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From Andrew Wilson <and...@aaaaaaaa.demon.co.uk>
Subject Re: removal of cgi-bin and cgi-src
Date Tue, 23 Apr 1996 00:47:12 GMT
> Folks, we have a problem.  We do not consider the code we distribute in 
> the cgi-src and cgi-bin directories as supported Apache code.  This has 
> not been a conscious decision, but more a reflection of the fact that 
> very few of us actually use it or care about it.  Yet, it is being 
> bundled with our software, and when there is a security warning or 
> problem with the software, the chinese wall inside our heads is not 
> relevant.  So, I propose that we remove the cgi-bin and cgi-src 
> directories - optionally, we can add a text file pointing to the more 
> common CGI resources out there.  There are only three files we have added 
> to the cgi-src directory - animate.c (a server-push CGI script), count.c 
> (a server-side counter) and random.c (a random-URL generator).  Those 
> could either be packaged separately or pointed at elsewhere.  
> 
> Other opinions?

Well it's true.  I don't know anyone who uses the cgi-bin/-src
stuff.  Some of it is pretty old-hat gear these days, if you're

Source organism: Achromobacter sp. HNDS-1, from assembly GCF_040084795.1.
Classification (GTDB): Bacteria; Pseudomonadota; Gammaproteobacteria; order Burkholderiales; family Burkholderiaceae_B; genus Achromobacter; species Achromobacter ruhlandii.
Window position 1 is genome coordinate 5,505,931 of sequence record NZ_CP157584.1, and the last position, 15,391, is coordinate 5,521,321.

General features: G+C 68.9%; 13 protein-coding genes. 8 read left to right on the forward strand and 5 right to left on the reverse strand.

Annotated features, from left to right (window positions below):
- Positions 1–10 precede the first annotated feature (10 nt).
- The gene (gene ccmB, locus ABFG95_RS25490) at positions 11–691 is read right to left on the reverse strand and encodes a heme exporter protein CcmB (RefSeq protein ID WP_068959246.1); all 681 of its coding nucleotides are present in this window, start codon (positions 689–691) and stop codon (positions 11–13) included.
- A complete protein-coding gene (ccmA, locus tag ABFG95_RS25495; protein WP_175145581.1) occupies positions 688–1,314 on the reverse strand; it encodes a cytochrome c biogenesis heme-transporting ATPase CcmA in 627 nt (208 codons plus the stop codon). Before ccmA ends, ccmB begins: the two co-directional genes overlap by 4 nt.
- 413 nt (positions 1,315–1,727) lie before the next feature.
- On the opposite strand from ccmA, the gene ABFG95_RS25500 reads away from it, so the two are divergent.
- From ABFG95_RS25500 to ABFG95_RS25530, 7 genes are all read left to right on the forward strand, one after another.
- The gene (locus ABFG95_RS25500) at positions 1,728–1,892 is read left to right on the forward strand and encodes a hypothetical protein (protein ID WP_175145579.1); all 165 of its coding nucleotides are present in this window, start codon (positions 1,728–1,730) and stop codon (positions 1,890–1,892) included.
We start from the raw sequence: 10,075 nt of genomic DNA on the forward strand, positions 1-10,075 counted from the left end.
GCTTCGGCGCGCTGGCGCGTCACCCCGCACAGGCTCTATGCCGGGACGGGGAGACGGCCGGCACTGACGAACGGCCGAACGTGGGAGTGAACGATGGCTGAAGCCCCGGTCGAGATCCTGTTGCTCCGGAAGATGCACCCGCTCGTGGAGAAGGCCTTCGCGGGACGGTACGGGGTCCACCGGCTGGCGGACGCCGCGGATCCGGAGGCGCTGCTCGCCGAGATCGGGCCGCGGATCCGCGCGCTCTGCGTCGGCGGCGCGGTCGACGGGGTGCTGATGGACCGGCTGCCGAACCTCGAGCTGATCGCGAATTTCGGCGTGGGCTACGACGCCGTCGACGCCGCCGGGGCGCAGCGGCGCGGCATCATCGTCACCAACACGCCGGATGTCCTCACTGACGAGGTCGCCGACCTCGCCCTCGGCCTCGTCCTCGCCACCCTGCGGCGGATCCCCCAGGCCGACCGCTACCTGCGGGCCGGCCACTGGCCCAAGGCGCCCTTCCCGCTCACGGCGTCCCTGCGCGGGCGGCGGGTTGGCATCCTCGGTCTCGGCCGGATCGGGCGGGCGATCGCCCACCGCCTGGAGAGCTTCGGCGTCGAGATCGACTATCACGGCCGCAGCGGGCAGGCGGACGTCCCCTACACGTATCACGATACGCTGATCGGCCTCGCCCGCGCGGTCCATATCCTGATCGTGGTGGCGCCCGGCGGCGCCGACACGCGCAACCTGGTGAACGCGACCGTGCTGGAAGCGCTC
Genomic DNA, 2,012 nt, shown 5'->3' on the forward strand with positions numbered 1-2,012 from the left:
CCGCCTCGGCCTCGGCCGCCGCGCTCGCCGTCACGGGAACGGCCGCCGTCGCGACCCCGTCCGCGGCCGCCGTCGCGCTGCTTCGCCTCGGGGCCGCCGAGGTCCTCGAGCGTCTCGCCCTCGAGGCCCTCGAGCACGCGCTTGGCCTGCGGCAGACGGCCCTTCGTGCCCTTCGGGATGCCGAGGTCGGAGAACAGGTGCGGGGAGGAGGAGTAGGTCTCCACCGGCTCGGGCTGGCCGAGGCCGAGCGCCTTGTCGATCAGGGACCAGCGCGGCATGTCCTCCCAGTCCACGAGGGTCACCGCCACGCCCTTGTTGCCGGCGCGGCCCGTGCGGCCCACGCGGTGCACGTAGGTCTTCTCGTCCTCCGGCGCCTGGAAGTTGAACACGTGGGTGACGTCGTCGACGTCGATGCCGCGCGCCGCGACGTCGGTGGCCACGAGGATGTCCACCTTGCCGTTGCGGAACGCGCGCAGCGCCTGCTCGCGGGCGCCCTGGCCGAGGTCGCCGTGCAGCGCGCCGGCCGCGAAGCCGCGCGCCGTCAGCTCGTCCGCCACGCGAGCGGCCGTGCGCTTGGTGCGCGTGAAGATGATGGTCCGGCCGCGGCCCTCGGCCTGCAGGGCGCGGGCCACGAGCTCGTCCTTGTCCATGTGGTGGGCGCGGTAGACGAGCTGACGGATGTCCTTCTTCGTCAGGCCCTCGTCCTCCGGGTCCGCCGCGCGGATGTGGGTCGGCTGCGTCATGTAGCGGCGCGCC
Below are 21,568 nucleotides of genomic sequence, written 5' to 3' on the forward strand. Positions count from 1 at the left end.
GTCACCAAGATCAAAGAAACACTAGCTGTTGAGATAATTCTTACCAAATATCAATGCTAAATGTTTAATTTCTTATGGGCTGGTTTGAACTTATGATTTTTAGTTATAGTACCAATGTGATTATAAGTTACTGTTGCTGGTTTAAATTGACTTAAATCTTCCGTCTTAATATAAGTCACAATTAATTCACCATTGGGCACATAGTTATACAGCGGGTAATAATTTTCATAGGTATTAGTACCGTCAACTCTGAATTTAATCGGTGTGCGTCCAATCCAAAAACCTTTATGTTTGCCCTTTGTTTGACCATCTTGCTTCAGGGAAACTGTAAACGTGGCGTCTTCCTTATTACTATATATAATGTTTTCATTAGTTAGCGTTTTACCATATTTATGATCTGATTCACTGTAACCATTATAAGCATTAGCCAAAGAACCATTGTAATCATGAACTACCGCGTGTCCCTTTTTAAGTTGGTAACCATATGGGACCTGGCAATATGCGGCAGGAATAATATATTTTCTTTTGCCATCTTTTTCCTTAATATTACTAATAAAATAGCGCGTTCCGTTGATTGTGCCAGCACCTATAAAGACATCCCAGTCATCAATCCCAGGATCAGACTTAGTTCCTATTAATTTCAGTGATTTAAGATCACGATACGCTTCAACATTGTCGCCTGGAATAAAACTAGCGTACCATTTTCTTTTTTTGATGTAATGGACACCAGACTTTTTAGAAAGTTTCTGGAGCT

honest.

Perhaps people want a 'hello-world.cgi' just so that they can test
that they've set the ScriptAlias up properly.  I dunno, its been a long
time since I was clueless in this regard.

There are cgi-script repositories out there where stuff like CgiWrap
and some of the shopping trolly widgets come from.  Some of those
widgets are a good advert for what Apache (or webservers in general)
are capable of.

I suppose as a bare minimum there should be *some* diagnostic
scripts bundled with the server, someting that can be used to run
acceptance tests after the server's been set up, something to print
out the environment variable set, available root directory (for
chroot tests), PATH etc.  The problem then arises of perhaps leaving
people with a useful hacker's tool in their cgi-bin, huh.  Other
than that...

> Brian

Ay.

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